On the heels of a White House statement warning Syria’s Bashar al-Assad that he would pay a “heavy price” if he launches another chemical weapons attack, U.S. Ambassador to the U.N. Nikki Haley tweeted that Russia and Iran would also be held accountable for their support of the dictator’s actions.
“Any further attacks done to the people of Syria will be blamed on Assad, but also on Russia & Iran who support him killing his own people,” Haley wrote.
Any further attacks done to the people of Syria will be blamed on Assad, but also on Russia & Iran who support him killing his own people.
— Nikki Haley (@nikkihaley) June 27, 2017
“The United States has identified potential preparations for another chemical weapons attack by the Assad regime that would likely result in the mass murder of civilians, including innocent children,” the White House statement said. “The activities are similar to preparations the regime made before its April 4, 2017 chemical weapons attack.”
“As we have previously stated, the United States is in Syria to eliminate the Islamic State of Iraq and Syria,” the statement continued. “If, however, Mr. Assad conducts another mass murder attack using chemical weapons, he and his military will pay a heavy price.”
In April, Assad’s troops were accused of launching a chemical attack on Khan Sheikhoun that killed at least 80 people, including women and children. U.S. officials said after the attack that they had evidence that Assad had ordered it. The horrific attack prompted a U.S. missile strike on a military base.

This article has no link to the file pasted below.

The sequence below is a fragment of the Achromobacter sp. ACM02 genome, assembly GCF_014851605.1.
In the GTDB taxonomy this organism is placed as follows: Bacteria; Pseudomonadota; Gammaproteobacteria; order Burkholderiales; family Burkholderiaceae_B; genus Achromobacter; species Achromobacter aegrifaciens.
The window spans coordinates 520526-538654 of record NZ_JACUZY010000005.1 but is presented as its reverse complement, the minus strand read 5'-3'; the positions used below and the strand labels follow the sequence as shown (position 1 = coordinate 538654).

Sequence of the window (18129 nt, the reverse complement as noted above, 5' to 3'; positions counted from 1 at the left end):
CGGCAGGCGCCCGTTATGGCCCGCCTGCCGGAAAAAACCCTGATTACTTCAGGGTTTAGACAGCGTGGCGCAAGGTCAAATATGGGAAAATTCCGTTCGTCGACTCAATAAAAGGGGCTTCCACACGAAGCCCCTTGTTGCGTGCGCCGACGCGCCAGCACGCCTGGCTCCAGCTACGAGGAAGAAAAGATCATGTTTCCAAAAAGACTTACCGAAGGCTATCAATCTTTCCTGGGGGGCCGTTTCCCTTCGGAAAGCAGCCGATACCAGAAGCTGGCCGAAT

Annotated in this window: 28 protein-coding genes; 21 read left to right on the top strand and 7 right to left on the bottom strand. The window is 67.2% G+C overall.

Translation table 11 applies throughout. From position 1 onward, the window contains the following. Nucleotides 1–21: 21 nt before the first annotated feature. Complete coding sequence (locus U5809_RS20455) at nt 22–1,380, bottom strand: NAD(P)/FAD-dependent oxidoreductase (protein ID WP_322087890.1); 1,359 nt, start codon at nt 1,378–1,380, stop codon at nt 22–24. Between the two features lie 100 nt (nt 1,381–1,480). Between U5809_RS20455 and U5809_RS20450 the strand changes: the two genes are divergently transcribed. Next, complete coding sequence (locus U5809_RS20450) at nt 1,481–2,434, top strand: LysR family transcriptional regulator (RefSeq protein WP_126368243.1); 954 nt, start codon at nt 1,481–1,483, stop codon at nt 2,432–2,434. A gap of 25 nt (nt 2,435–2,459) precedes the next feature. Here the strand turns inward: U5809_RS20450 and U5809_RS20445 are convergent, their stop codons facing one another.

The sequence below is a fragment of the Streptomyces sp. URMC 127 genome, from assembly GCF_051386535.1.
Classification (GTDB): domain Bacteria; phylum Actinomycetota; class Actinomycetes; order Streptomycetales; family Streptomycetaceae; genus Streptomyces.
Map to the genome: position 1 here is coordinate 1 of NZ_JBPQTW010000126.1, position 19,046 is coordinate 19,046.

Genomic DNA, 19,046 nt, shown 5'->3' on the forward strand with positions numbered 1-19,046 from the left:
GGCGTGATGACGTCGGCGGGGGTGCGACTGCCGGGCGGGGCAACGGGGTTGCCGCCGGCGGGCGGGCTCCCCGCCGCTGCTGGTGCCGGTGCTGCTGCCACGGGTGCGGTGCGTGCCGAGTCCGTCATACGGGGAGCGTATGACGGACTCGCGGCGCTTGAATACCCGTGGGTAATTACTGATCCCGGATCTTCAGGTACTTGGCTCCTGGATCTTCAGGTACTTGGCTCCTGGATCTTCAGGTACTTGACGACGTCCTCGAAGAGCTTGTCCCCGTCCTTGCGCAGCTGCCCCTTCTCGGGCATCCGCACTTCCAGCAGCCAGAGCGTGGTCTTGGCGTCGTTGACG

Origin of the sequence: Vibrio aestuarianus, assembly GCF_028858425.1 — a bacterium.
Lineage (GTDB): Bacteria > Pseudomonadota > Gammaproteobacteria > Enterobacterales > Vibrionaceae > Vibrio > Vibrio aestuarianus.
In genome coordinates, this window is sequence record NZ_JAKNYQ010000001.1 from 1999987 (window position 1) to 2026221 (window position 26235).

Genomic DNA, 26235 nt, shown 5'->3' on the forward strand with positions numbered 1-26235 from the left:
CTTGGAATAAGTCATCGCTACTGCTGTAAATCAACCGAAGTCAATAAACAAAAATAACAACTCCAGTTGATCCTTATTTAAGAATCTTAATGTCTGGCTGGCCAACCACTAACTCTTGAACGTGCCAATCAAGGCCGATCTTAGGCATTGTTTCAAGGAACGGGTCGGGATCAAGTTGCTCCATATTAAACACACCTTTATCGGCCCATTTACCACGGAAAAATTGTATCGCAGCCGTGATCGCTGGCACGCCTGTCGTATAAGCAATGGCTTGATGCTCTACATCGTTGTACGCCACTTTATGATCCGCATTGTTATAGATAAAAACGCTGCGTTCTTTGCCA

“The Kremlin described the warning as an unacceptable threat and said Russia had no information about a new chemical attack,” the Guardian reported. “However, the Russian and Syrian militaries are closely intertwined.”
“The White House warning came on the same day the chief of the Russian general staff, General Valery Gerasimov met with Assad at Khmeimim air base near Latakia,” the newspaper added.
— Military Advisor (@miladvisor) June 27, 2017
The Guardian also reported that the UK Defense Secretary Michael Fallon said the U.S. had not shared any intelligence on a potential chemical weapons attack.
“We are very clear the use of chemical weapons by the Syrian regime is absolutely abhorrent and the last time the United States took action to deal with the aircraft and airbase from which these chemical weapons were used we fully supported their strike,” Fallon told the BBC.
In May, Haley became the highest ranking American official to be so near Syrian territory in years when she visited the “no-man’s land” between Syria and Turkey.
“Ferried to the border in an armored motorcade, Haley walked to within just a few feet of entering the Arab land,” the Associated Press reported. “Underscoring the danger, security officials spirited her away from the border after unmarked vehicles were spotted moving toward the area.”
“Beyond the frontier, she confronted a human reminder of the world’s failure to resolve the war: About 8,400 Syrian refugees in a Turkish refugee camp, some of them stuck there for more than five years,” AP reported.
“The dominant theme of Haley’s trip this week to Jordan and Turkey was the need to retool the global approach to meet the needs of Syrians stuck in a protracted conflict now in its seventh year,” AP reported. “Haley said she wanted to ‘bring new life’ to efforts to help the refugees, mentioning schooling and training in particular.”